‘The Battle of the Sexes’ looks at the women’s liberation movement in the 1970s, focussing on tennis and the conflicts on and off the court of Billie Jean King. This insightful documentary is named after the series of tennis matches involving ‘chauvinist pig’ Bobby Riggs who at the age of 55, claimed that he could easily defeat any female professional as he believed the female side of the sport was far inferior. When he issued an open challenge to any woman who wished to take him on, all eyes turned to Billie Jean King who was a pioneer at that time.
As the title suggests, this contest was developed by the media not just as a tennis match, but a battle between men and women, and the documentary uses this aspect of the marketing well, giving the archive footage a boxing promotion vibe which brings striking visuals and laughs, particularly during ridiculous Riggs segments. This poses the fascinating question of whether he really was the sexist fool and compulsive gambler he seemed to be or was it all an act? Was he in fact an intelligent businessman, carefully plotting to make money from his bold outbursts? Either way, his actions led to a spectacle which advertised the sport to millions and arguably put tennis where it is today. The match itself was set up as if it was a Rocky Balboa duel, with use of extreme close ups, slow-mo sequences and a dramatic score. Though being a documentary, the outcome played out years in the past long predetermined therefore the footage drags at times, failing to achieve the intended suspense.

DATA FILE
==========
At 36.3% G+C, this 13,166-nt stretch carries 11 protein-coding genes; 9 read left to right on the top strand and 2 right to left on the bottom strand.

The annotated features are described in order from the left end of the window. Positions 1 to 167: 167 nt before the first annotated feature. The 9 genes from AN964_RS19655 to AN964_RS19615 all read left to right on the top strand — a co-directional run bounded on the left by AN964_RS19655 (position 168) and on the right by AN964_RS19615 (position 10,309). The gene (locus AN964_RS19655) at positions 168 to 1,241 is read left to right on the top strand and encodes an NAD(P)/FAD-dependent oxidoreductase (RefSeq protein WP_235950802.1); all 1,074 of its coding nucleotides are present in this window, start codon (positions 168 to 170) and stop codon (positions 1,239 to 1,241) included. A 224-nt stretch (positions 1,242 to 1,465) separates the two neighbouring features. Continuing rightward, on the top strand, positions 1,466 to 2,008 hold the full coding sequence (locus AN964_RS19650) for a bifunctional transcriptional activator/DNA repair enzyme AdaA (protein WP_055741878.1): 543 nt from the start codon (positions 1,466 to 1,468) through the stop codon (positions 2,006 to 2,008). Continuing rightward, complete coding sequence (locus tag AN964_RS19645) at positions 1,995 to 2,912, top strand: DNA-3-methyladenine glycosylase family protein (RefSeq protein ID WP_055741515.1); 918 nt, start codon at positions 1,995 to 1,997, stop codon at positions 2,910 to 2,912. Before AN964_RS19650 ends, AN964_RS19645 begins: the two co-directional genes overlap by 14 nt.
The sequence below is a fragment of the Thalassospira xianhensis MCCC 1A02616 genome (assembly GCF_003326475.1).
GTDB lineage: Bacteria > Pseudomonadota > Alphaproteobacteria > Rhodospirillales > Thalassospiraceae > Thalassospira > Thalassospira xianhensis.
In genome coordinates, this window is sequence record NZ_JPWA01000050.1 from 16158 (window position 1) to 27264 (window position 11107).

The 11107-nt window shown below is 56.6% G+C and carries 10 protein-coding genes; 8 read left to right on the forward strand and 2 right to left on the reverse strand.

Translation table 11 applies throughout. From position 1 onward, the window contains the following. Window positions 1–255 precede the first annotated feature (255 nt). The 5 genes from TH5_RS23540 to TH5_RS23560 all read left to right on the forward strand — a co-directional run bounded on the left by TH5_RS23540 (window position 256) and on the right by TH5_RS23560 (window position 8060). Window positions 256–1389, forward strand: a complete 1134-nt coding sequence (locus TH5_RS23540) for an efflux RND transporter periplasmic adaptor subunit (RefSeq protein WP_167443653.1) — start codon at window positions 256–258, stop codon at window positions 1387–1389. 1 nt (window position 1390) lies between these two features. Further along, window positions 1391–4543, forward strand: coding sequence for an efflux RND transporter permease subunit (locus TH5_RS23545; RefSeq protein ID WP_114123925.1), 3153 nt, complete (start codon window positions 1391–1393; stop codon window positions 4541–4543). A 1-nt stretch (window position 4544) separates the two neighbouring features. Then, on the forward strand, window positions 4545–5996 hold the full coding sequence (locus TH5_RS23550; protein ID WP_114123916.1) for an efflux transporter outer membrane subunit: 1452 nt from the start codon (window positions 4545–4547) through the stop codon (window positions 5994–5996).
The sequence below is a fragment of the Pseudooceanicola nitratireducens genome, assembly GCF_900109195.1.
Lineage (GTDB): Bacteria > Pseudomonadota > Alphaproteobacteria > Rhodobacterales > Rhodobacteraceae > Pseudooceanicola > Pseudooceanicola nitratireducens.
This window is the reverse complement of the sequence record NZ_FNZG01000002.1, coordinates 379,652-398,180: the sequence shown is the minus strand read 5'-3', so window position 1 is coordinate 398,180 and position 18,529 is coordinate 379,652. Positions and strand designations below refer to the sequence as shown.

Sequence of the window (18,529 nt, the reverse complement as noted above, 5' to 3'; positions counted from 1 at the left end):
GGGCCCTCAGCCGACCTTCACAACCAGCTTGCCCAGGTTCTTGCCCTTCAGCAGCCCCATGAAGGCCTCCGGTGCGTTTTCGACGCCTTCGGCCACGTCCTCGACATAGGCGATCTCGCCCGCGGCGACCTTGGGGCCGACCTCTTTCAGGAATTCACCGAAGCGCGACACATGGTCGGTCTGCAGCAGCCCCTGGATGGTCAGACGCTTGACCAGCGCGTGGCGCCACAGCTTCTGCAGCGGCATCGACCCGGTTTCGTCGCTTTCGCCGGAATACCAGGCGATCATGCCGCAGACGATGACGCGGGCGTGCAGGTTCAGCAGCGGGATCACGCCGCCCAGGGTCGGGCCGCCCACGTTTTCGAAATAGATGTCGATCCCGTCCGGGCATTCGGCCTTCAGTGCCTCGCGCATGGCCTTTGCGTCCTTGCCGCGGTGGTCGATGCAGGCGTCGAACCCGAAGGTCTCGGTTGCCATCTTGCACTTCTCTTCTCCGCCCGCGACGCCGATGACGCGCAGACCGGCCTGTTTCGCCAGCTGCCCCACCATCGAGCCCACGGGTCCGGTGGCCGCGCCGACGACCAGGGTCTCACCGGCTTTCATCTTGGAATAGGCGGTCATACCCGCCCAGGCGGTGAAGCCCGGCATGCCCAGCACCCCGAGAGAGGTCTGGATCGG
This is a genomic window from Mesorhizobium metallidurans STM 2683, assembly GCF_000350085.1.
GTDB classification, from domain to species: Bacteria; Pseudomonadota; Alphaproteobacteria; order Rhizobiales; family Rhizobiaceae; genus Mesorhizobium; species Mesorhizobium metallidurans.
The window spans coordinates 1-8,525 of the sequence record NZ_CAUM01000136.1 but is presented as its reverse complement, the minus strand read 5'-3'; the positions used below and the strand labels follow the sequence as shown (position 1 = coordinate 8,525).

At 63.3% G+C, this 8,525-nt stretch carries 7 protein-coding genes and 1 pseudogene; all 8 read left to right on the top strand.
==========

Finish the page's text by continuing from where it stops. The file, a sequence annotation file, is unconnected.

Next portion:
At this time off the court, Billie Jean King and the other key figures of the women’s game were fighting another battle as they were dissatisfied with the smaller prize money awarded compared with the amounts dished out in the males game. Dubbed the ‘Original 9’, they refused to take part in the tour and in turn bravely set up a tour of their own, the ‘Virginia Slims Circuit’, each playing for only one dollar apiece. This debate is carried out mostly through the talking heads of BJK, Virginia Wade, Margaret Court amongst others, and offers a nice balance to the film, providing a tidy structure and a steady pace.
In the aftermath of the contest between King and Riggs which is the built up finale of the piece, there is a neat summary involving the players of the modern era including Maria Sharapova and the Williams sisters which aids in showing the impact Billie Jean King has had on the game, and on woman’s sport in general. The only problem I have is that although a lot of ground is covered, the character study of Billie Jean King herself is only glossed over. Perhaps as she was not only the star but also one of the people involved in the making of the film, details of her mysterious personal life was held back. The issues of her marriage and her sexuality are merely touched upon, but are not investigated fully, which in fairness may not be of relevance to the key subject matter but would offer a greater understanding of the human being and her relentless courage. Despite not being as hard hitting as King herself, ‘The Battle of the Sexes’ is an eye opening historical account, executed with style.